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Worthen's Sparrow

Spizella wortheni

Length: 5 inches Wingspan: 7.5 inches Seasonality: Non-resident in South Dakota
ID Keys: Grey head with rusty crown, white eye-ring, pinkish bill

Worthen's Sparrow - Spizella wortheniThe Worthen's Sparrow was first described by a bird found near Silver City, New Mexico in 1884.  Since that time, it has never again been found in the United States.  The Worthen's Sparrow is now one of the rarest birds in the world, with a tiny range in northeastern Mexico that is no more than 25 square kilometers.  Population estimates vary but there are likely no more than 500 individual birds left, at best, with most estimates putting the total population as less than 150.  They have been recorded as occurring in eight different Mexican states, but their range has shrunk to the point that they are only found in a handful of locations in southeastern Coahuila and western Nuevo Leon.  Habitat loss has been implicated as the primary cause of the species decline.  Conversion of grassland to agriculture, and heavy grazing are primary causes of habitat loss and disturbance at nesting sites.

Habitat: Habitat requirements still are not totally understood.  They are found in arid grasslands with scattered shrubs.  A clue to preferred habitats comes from a location in Caohuila, where a fence divides different land management areas.  The birds strongly prefer the area managed as a natural pasture, with taller grasses and scattered shrubs, as opposed to the overgrazed side with very low grasses.  Overall, breeding has primarily been noted in grasslands with scattered mesquite, juniper, and/or yucca.

Diet: Feeds heavily on seeds, also likely feeds on insects and spiders.

Behavior: Gregarious after the breeding season, forming into flocks that typically reside near permanent water bodies.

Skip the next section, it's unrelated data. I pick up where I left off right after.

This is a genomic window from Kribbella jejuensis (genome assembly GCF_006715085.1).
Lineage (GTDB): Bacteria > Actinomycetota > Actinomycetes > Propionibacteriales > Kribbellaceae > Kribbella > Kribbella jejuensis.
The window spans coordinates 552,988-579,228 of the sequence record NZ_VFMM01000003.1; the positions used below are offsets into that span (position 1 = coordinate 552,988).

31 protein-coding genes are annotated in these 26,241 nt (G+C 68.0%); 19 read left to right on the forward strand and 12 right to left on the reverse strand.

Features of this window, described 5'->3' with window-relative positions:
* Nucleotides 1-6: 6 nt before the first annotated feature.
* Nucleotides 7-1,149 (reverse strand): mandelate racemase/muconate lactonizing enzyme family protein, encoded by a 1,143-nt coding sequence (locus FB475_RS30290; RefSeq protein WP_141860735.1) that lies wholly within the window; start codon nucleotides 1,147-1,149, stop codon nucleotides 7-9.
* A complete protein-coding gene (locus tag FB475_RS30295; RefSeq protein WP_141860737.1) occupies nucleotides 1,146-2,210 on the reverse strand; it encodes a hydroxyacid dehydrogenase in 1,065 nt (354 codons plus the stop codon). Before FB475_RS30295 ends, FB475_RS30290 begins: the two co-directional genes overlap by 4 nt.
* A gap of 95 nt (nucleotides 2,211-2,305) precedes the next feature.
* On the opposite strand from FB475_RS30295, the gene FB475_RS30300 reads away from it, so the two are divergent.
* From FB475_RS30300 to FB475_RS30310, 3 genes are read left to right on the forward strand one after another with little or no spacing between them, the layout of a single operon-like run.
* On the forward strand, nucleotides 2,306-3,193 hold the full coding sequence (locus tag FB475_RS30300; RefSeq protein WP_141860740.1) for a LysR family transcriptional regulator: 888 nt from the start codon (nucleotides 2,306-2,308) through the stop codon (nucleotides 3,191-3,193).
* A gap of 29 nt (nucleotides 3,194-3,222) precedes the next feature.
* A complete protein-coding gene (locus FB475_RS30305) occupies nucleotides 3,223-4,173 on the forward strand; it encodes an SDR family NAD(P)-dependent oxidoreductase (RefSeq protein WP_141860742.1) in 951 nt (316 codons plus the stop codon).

Nesting: Poorly understood. Recorded nests have had 3 to 5 eggs, with nests placed low in bushes.

Song: The song is a vaguely musical trilling of a few seconds.

Migration: Considered a permanent resident.  However, birds do form into flocks outside of the breeding season and typically move to areas with adequate foraging opportunities, and a permanent water source nearby.

Interactive eBird map: Click here to access an interactive eBird map of Worthen's Sparrow sightings

Similar Species: Most similar in appearance to the Field Sparrow.

Conservation Status: Populations of Worthen's Sparrows are now only found in 3 distinct sites, all very close to each other.  The total range of the bird has continually declined, as has overall populations.  The IUCN lists the Worthen's Sparrow as "Endangered".   They are considered "regionally extinct" in the United States, as well as in some states in Mexico where they were formerly found.

Further Information: 1) BirdLife International - Worthen's Sparrow

2) Cornell's Neotropical Birds - Worthen's Sparrow

3) Handbook of the Birds of the World - Worthen's Sparrow

Photo Information: Photo by Amy McAndrews - Photo licensed under Creative Commons Attribution NonCommercial NoDerivs 2.0 Generic License


Click below for a higher-resolution map
Worthen's Sparrow - Range Map
South Dakota Status: Non-resident in South Dakota

Additional Worthen's Sparrow Photos (coming soon!!)